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  6. 0317

    0317 Die Hard Bowhunter

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    I despise high fence farm deer killing.. it sure as heck aint hunting ...... there was a elk farm not farm from me, they sold elk meat, pretty good too, I purchased steaks from 'em ...... another deer farm sold venison to restaruants, I dont see anything wrong with that as long as it is regulated ... I use evercalm from time to time, I have seen positive results with it ... I may try their estrus stic this season also ..(Remember the Jimmy Houston/Bellars Place debacle).. did I say I despise high fence killing .. The deer were drugged and could barely stand, they had to prop it up so Houston could film it and shoot it .....

    US Fish & Wildlife Service FieldNotes
    Indiana Deer Farmer to Pay $575,000 in Fines and Restitution as Part of Plea Agreement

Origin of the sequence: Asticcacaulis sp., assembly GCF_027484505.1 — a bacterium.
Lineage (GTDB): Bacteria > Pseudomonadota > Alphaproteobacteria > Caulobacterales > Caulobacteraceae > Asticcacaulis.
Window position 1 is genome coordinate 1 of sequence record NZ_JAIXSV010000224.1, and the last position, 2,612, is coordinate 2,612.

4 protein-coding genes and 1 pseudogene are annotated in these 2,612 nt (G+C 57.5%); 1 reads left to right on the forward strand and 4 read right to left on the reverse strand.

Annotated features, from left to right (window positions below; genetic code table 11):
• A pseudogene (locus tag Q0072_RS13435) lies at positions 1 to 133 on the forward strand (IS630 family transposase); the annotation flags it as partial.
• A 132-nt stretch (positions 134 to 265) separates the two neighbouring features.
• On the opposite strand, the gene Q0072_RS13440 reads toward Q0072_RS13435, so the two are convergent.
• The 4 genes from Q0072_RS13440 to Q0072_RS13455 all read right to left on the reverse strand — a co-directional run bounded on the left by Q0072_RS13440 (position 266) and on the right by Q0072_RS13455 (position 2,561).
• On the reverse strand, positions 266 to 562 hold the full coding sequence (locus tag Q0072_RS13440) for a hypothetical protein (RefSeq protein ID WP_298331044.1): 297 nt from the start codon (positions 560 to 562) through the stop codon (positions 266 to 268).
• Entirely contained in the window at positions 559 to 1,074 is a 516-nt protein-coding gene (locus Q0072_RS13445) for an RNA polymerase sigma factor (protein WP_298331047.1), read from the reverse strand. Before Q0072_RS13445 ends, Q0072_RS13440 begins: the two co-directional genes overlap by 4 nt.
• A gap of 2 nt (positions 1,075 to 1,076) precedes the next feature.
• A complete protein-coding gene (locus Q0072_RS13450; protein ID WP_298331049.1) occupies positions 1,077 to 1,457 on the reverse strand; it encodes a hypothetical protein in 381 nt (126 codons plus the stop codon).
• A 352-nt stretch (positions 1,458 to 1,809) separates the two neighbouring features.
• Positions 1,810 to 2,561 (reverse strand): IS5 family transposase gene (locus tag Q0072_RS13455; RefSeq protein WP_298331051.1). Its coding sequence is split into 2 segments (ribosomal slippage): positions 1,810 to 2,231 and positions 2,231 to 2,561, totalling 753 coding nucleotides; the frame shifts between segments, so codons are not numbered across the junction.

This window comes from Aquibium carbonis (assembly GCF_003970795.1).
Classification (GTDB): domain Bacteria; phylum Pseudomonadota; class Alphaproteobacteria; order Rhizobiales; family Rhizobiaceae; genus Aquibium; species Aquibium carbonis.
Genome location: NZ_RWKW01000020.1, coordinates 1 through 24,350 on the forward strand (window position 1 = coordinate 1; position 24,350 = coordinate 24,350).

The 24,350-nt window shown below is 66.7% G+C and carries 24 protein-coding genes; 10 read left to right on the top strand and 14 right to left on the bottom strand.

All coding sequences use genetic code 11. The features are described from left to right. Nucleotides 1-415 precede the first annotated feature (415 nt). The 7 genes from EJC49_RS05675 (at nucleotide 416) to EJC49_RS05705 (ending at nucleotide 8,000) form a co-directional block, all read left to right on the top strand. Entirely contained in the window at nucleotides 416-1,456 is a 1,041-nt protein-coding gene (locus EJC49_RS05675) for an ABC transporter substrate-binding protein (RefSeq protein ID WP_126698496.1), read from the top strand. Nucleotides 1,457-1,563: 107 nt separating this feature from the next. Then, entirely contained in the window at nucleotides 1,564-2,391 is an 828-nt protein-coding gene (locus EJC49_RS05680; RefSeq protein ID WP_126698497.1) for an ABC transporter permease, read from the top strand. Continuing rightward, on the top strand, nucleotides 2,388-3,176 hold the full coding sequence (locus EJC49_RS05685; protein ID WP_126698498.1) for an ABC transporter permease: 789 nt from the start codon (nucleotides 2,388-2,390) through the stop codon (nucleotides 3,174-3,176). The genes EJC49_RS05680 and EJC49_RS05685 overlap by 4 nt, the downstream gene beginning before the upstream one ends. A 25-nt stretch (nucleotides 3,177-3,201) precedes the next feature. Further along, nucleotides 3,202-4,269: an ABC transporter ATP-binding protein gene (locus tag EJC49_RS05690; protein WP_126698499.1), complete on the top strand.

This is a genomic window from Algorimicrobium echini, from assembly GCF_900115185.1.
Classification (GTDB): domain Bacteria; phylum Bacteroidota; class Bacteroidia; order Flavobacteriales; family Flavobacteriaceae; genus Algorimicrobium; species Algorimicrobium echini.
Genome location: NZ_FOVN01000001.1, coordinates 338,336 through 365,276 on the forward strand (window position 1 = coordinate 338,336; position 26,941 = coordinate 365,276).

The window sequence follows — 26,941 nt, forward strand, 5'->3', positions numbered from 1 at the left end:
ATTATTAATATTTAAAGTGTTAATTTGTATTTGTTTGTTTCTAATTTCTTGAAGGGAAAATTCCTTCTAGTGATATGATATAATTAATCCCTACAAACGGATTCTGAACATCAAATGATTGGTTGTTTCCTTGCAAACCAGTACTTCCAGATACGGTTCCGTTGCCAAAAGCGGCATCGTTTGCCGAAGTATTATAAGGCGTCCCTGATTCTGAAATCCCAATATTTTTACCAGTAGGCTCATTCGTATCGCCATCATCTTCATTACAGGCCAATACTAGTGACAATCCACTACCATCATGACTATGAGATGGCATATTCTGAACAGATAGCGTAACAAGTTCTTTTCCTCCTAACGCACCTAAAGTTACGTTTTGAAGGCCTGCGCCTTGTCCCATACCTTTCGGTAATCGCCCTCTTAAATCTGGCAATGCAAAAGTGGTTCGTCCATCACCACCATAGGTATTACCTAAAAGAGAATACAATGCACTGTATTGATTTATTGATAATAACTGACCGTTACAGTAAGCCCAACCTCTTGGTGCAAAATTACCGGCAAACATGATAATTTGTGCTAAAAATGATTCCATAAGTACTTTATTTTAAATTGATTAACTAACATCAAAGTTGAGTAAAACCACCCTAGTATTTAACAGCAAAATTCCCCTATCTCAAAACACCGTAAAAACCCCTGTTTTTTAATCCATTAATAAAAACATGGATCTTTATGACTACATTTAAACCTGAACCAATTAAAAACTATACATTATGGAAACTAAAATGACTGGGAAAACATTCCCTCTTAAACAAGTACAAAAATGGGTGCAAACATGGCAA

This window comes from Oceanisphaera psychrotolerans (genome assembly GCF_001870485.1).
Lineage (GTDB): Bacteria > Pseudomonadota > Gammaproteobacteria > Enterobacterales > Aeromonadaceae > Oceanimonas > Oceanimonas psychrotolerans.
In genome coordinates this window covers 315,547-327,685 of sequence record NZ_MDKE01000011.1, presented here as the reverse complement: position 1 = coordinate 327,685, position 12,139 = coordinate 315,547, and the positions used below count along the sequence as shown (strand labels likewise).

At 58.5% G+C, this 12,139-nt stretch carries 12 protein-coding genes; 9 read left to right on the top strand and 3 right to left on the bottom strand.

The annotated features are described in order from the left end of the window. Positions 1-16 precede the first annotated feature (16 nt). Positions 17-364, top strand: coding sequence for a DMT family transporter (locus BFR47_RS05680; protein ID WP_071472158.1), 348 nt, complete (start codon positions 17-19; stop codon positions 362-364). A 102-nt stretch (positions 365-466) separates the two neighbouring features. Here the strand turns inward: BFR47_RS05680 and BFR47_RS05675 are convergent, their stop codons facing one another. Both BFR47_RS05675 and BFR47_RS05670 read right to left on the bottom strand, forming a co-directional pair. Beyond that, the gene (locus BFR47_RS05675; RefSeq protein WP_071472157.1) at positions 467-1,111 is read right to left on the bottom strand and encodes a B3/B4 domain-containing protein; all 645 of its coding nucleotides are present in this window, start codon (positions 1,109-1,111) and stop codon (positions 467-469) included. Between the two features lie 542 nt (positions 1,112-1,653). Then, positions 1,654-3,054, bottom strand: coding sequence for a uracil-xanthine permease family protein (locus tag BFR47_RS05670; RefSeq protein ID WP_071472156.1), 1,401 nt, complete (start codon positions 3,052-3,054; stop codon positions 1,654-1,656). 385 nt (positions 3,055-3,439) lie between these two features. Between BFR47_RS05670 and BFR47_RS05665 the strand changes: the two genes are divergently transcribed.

Region 0, January 12, 2005
    Russell G. Bellar, owner of Bellar's Place, Inc., a 1,200 acre deer farm near Peru, Ind., pleaded guilty in federal court in South Bend, Indiana, to two felony violations of the Lacey Act, including conspiracy, and one felony violation of a federal food and drug law, on Jan. 12. As part of the plea agreement, Bellar will pay a $5,000 fine, $120,000 restitution for investigative costs, and a $450,000 payment in lieu of the forfeiture of assets listed in the 38-count indictment. Bellar has also agreed to assist the government in its on-going investigation. Bellar may also face a prison sentence of up to two years. Sentencing for possible prison time will not take place until this spring.